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Globe Editorial

Canada's youth will set the voting day example Add to ...

It is heartening and wonderful to see one of the biggest voting blocs of them all - the non-voting young - awaken. Some have dropped the excuses they made just three years ago. Then, many did not recognize voting as a civic duty, and contended that they lacked the knowledge to vote responsibly.

"I'm not informed. I don't know anything," a young person was quoted as saying in a study of voter turnout by two Canadian academics, Lawrence LeDuc and Jon Pammett. Another said, "If you are unsure then you should not vote, because that one vote could decide our future in the wrong way." Imagine feeling that one vote could decide the country's future, and then walking away from such power.

This time, though, young voters appear engaged. The "vote mobs" on nearly a score of university campuses, the record turnout at the advance polls, the Nelly Furtado video posted on YouTube (" I'm a dummy, I used to not vote") - something is in the air.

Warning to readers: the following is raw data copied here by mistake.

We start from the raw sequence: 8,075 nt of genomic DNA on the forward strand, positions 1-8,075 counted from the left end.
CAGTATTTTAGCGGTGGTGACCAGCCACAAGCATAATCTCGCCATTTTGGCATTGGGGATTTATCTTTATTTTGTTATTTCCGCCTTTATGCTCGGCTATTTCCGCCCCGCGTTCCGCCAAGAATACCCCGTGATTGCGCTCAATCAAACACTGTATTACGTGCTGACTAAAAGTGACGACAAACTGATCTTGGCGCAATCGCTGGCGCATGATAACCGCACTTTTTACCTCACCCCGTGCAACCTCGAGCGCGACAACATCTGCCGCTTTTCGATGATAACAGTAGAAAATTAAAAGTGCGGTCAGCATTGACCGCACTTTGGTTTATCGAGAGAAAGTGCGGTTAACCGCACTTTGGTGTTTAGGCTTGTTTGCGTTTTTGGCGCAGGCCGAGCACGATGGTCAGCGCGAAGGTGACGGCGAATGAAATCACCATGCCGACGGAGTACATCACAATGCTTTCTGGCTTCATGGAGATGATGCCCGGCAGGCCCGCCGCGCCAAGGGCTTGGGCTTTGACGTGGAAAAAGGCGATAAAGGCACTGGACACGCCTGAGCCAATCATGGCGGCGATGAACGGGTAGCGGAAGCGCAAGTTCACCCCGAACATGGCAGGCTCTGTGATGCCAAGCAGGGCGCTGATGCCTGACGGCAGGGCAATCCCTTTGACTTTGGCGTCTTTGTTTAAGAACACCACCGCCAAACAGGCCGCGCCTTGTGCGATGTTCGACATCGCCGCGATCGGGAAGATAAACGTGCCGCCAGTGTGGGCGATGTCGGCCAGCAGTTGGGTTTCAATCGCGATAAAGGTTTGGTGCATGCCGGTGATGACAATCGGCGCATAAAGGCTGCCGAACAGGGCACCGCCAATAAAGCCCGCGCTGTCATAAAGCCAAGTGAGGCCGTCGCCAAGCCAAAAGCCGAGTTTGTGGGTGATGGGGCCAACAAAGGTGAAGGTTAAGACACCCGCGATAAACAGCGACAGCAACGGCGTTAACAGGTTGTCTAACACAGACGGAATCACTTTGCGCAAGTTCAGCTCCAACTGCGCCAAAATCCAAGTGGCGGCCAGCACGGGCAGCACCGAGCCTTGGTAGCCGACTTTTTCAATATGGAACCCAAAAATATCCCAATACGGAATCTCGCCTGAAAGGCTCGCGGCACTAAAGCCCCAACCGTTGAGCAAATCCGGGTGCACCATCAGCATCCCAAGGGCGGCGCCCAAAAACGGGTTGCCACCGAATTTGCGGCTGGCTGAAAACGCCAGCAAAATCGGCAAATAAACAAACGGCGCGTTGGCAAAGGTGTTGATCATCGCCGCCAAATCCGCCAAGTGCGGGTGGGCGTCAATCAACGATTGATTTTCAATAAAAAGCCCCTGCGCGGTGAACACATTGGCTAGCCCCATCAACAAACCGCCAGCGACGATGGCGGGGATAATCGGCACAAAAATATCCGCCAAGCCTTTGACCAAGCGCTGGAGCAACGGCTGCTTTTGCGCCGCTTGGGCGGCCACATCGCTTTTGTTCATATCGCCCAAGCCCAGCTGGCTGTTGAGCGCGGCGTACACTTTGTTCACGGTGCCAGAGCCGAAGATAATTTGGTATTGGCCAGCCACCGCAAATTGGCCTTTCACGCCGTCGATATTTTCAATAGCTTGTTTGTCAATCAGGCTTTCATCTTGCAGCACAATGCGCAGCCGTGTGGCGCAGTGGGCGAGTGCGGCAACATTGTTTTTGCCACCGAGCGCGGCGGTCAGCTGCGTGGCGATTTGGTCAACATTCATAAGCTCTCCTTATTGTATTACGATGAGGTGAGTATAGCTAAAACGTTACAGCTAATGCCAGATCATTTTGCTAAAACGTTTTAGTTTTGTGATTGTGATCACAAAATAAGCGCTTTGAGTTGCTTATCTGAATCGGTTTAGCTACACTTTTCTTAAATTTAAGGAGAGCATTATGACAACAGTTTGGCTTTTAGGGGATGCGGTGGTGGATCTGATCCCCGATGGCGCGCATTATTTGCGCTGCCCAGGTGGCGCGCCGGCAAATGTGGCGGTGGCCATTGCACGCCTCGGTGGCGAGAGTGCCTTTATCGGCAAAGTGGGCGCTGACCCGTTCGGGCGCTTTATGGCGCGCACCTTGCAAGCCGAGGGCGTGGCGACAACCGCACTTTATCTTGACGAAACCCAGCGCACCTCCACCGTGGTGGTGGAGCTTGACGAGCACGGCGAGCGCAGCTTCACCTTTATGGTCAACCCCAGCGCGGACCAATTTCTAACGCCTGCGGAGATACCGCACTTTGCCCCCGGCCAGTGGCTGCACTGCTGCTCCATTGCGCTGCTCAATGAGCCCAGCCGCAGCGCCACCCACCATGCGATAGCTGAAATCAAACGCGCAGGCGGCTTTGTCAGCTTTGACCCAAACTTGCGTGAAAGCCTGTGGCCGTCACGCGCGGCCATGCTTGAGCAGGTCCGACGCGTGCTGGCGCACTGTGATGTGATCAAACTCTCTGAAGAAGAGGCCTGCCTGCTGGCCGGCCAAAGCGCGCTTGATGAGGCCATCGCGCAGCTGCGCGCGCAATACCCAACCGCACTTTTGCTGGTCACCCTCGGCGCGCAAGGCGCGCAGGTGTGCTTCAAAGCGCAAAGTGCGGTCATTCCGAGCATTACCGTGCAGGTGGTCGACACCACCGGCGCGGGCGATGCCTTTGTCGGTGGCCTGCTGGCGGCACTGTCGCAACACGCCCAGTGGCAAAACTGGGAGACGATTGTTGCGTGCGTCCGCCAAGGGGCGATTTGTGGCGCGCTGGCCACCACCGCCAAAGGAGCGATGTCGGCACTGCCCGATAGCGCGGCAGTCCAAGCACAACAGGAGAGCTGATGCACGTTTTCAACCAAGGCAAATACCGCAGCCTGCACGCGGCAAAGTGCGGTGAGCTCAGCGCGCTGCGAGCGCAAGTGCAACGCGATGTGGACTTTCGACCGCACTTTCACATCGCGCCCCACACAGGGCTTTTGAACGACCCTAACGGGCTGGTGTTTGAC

Roughly half of non-voters are people under 30. Think of the untapped power. And all the major issues relate as much to them as to their parents. The debt? They will be the ones to pay for it. Jobs? They will certainly need them. The cost of postsecondary education? Climate change? Health care? Even if they are living in their mother's basement and obsessively playing video games, these issues will affect them deeply.

Voting had been remarkably consistent until less than a generation ago. In 1900, 77 per cent of eligible voters voted. In 1958, 79 per cent voted; in 1988, 75 per cent. Last election, just 59 per cent turned out. Similar declines have been seen across the Western world, including Britain and the United States. In that same period, at least in Canada, the "boomerang" generation returned home to mother (or father), was less likely to marry, have children, start a career. Thirty became the new 21.

Whether or not the apparent re-emergence of young voters portends a broader change in today's youth, and whether or not it angers some older people (including members of newspaper editorial boards) by helping give Jack Layton and the New Democrats many more seats than they've ever had, the young should get out and vote, to put politicians on notice for future campaigns.

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